That’s why we’re here to help you with a list of common mistakes many newlywed couples make with money, so you and your partner can be prepared for your future.
Mistake #1: Not Talking About Money Before Marriage
Many people don’t like to talk about money: their spending habits, how much debt they have, their credit history, their future plans for savings, and so on. Talking about money can make you feel judged or insecure. However, it’s important to have this talk with your partner before your lives officially join. Money will influence future decisions you make in your relationship, like buying a house or car, taking vacations, career changes, or having kids. If you’re not on the same page with your financial habits and goals, it can cause problems later on.
Because it’s such an important conversation, it can feel daunting, but you and your partner can do it. Set aside some time to talk, and make a list of questions to ask each other. You may find that you have different beliefs or expectations about money from your partner. Remember, that’s perfectly normal. Once you get this first conversation out of the way, you can use what you learned to talk about money further.
Mistake #2: Keeping Secrets from Your Partner
A survey by CESI Debt Solutions found that 80% of married individuals admitted to hiding purchases or keeping quiet about certain spending decisions. If you and your partner have different views on spending, keeping them in the dark is a way to avoid conflict and difficult conversations. It can be a tough habit to break, but be open with each other about your finances. Schedule regular money conversations when it works best for both of you, whether that’s weekly, monthly, or quarterly. If talking about money makes you both nervous or stressed, make it fun: go out for a cup of coffee or a pastry, and hash it out there.
Mistake #3: Not Setting a Short-Term and Long-Term Budget
If you and your partner planned your wedding together, then you’ve already used a budget to tackle that short-term goal. Other short-term goals might include creating an emergency fund, paying off student loans, cutting down credit card debt, or travel.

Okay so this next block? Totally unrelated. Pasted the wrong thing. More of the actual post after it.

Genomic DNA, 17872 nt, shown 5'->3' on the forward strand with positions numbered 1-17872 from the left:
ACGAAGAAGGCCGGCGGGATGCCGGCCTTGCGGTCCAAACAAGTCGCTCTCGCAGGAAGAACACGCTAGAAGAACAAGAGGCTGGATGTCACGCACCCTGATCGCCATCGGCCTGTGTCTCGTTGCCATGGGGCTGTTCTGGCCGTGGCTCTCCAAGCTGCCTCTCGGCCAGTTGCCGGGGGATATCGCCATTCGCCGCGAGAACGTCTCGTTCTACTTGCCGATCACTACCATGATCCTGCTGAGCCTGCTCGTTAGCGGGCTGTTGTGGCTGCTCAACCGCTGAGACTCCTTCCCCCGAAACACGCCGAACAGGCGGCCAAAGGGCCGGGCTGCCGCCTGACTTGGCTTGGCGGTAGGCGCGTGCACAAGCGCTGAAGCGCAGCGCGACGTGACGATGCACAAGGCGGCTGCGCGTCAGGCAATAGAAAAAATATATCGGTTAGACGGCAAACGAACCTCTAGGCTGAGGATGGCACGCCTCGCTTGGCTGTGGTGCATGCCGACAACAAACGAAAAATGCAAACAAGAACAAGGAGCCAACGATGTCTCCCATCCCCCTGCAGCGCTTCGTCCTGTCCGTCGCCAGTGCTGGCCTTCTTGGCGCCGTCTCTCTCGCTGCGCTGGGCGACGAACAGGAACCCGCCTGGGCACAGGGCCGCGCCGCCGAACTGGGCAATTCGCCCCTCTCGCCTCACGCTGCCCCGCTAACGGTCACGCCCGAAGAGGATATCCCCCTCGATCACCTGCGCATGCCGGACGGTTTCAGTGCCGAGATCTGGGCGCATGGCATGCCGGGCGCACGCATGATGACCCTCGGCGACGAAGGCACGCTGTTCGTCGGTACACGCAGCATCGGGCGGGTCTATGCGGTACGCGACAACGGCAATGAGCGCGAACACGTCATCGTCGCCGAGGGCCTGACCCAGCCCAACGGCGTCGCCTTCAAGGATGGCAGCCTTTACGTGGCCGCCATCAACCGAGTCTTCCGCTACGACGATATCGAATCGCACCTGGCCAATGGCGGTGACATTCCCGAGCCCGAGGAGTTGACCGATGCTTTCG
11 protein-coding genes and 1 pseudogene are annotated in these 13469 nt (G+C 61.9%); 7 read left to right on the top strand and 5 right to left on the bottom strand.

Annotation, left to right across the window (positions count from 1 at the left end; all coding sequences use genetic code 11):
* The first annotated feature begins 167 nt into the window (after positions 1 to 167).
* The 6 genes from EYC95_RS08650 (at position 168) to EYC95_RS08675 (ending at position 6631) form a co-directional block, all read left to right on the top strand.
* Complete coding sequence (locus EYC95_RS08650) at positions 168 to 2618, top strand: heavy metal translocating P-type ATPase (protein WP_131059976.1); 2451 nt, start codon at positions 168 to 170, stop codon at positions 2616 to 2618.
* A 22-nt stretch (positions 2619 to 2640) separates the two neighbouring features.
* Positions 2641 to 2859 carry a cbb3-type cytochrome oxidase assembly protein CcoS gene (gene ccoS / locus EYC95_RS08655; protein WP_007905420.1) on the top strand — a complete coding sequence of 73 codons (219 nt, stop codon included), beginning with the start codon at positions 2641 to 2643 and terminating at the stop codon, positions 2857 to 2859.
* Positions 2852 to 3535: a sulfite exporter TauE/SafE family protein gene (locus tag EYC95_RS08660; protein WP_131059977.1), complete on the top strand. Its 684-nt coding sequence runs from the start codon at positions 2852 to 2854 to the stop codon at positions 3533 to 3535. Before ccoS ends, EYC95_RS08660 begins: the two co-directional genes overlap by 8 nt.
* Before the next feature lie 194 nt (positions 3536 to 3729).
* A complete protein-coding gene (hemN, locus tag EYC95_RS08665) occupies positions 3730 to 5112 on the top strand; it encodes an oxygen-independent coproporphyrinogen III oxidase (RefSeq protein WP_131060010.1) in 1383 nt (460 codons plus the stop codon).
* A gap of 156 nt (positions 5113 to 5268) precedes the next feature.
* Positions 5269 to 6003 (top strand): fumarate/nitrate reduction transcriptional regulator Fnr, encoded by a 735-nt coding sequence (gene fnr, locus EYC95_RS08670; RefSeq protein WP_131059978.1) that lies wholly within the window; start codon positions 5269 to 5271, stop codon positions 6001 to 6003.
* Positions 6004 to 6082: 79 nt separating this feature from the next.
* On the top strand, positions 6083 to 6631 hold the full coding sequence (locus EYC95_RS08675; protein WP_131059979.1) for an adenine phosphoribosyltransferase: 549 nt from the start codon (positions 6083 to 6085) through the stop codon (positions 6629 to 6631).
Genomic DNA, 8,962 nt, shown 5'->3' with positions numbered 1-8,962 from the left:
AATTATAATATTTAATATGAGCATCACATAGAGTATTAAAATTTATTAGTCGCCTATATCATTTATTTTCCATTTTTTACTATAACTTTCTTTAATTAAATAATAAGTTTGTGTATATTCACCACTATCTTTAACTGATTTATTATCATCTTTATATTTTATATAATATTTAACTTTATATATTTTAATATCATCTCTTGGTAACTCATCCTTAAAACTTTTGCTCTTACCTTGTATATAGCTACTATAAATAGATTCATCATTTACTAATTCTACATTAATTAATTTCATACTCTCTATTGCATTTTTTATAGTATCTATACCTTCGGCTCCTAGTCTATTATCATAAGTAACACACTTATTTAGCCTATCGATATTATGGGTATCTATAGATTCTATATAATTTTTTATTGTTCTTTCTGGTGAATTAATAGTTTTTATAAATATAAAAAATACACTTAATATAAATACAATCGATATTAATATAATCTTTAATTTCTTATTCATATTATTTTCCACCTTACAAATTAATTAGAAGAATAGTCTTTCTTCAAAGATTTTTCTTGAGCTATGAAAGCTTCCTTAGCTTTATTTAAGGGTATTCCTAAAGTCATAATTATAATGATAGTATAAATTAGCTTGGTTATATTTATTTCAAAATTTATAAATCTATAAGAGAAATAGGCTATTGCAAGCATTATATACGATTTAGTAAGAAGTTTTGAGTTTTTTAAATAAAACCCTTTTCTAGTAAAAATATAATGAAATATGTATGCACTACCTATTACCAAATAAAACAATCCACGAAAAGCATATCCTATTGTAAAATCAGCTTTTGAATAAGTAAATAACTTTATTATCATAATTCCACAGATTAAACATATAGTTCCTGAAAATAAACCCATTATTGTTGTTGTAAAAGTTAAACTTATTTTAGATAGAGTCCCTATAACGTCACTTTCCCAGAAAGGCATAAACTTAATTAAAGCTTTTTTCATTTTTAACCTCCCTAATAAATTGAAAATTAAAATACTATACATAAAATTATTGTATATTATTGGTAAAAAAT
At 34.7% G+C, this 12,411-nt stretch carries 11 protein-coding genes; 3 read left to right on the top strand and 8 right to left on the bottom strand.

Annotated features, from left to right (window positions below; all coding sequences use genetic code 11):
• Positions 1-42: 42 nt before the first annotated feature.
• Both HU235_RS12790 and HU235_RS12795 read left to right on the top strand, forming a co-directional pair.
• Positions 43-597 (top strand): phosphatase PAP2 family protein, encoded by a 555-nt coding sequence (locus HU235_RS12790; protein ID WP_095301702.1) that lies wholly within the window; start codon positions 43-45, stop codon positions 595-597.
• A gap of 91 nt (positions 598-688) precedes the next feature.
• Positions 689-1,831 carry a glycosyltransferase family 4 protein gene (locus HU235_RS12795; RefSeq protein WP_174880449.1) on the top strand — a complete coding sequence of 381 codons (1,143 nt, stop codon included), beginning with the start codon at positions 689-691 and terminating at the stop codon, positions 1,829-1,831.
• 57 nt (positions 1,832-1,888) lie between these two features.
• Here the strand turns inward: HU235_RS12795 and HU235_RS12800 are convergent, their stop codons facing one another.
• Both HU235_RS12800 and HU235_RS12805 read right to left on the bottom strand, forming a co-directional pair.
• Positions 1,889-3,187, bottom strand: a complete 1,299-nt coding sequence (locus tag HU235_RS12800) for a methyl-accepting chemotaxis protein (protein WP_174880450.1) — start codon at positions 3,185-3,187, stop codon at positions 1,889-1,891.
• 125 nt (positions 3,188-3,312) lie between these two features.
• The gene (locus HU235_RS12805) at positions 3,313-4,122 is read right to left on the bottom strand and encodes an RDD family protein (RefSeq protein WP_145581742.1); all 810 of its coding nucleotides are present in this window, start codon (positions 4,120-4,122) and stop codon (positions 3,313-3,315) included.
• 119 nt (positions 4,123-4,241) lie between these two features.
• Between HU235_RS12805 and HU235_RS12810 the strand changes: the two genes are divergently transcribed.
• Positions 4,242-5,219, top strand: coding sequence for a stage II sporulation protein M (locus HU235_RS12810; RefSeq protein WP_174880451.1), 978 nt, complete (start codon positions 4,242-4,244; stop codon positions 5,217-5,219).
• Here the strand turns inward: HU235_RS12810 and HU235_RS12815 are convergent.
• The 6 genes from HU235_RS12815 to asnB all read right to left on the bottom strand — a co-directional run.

Long-term goals might include retirement, paying off a mortgage, or saving for your children’s college tuition. Both your immediate budget and your long-term strategy are important. Once you’ve agreed on your goals, create a budget together. Track your spending to give you an idea of where your income is going — you can even use this free budget sheet to help. Be sure that both of you are reviewing and adjusting your budget. Remember that household financial decisions should be made as a team.
Mistake #4: Overspending or Not Saving Enough
As newlyweds, it can be very exciting to make a big purchase together, like a new home or car. Though it’s tempting to use your joined incomes to justify spending more than you planned, remember that a big purchase is a big decision. Buying a house or car that will eat up a lot of your monthly income on payments may hinder your finances (and goals) down the road. If you or your partner wants to start a business, have kids, or go back to school, you’ll need flexibility and cash flow to do that. If you overspend now, your options may be limited.
Similarly, not having a rainy day fund or emergency plan can set you back in the future. It can be tough to think about what would happen in the event that you or your partner became sick or died unexpectedly, especially after you just got married. But preparing for these situations can save you both a lot of stress in case they happen.
Do you and your partner need more guidance on your newly-joined finances? Check out the rest of our Newlywed Conversation series for more tips.